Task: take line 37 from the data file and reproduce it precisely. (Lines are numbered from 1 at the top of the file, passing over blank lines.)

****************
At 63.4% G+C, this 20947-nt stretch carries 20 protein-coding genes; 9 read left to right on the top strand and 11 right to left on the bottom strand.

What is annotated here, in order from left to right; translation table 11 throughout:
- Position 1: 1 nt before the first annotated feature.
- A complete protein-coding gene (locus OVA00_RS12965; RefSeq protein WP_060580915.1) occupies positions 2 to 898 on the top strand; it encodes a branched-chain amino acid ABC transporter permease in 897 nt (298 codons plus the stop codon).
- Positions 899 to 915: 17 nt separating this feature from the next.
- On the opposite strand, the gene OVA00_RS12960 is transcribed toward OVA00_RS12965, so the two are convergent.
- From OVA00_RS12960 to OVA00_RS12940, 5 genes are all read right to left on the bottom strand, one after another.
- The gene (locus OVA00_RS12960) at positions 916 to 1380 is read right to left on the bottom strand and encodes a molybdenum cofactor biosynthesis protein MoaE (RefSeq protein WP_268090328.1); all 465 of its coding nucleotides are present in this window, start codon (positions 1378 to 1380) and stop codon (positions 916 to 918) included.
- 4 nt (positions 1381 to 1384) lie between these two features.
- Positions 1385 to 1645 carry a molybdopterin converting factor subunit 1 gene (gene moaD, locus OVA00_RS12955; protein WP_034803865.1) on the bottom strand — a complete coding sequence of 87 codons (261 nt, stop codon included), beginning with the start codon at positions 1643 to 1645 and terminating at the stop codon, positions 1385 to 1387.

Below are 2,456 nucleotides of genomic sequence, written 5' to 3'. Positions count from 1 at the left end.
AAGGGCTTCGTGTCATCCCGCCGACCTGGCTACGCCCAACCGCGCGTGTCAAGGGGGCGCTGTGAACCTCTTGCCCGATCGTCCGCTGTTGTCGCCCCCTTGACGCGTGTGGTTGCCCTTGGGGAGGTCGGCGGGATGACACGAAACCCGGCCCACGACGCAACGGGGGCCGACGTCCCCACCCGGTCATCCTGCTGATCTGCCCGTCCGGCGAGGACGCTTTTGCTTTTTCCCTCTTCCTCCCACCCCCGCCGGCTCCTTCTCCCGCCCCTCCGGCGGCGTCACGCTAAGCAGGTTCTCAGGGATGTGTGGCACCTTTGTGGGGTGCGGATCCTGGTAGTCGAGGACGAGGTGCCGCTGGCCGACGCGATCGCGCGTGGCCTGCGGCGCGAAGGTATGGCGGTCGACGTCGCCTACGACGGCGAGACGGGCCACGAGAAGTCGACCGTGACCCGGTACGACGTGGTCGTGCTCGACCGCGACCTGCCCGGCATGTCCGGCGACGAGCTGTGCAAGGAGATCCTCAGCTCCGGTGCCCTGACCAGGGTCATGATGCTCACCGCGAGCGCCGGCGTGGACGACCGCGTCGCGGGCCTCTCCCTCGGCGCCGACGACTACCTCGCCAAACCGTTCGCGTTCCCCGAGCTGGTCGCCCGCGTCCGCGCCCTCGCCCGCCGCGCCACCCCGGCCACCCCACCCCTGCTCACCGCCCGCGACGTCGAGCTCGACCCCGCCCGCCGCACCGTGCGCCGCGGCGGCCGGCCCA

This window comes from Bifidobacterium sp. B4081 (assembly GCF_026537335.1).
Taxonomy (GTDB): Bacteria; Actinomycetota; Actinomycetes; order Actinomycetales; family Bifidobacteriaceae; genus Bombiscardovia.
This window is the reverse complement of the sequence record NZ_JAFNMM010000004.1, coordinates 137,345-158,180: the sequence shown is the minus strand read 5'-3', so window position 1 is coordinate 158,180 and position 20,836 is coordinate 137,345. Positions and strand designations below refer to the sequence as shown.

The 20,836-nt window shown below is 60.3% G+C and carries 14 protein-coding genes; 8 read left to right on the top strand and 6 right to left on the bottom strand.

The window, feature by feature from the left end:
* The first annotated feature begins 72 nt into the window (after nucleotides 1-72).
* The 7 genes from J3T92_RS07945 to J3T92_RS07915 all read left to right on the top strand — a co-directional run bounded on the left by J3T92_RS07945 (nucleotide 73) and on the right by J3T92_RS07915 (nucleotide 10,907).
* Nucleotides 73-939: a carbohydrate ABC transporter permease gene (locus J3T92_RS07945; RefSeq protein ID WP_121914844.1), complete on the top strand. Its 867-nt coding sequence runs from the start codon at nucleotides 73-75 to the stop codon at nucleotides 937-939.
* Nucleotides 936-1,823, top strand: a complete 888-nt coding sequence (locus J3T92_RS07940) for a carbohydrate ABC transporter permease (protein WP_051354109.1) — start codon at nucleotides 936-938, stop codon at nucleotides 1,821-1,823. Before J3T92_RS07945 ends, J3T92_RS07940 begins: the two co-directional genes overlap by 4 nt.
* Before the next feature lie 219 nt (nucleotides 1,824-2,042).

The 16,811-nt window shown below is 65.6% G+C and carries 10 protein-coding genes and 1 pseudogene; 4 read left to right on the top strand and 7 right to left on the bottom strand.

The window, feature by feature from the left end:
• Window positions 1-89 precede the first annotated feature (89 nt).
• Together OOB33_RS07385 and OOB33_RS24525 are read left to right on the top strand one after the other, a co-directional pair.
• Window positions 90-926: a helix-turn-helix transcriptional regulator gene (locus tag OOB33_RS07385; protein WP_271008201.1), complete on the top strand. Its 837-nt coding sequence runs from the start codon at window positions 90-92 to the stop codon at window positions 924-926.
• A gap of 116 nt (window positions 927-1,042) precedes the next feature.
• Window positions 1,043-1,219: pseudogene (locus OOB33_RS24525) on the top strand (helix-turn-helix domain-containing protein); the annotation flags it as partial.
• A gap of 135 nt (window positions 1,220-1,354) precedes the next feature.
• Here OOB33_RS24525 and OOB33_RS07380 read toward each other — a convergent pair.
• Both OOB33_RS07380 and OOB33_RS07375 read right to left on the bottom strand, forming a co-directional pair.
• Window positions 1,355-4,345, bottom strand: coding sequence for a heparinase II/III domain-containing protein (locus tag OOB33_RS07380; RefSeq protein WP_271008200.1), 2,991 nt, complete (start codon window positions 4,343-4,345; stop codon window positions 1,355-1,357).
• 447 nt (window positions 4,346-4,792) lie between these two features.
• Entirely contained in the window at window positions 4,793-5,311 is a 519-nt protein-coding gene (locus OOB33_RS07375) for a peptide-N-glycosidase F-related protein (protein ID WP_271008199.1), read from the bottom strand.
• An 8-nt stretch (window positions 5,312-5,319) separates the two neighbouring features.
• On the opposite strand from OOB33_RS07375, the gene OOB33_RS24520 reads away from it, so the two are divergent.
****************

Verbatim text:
• On the opposite strand from OOB33_RS07375, the gene OOB33_RS24520 reads away from it, so the two are divergent.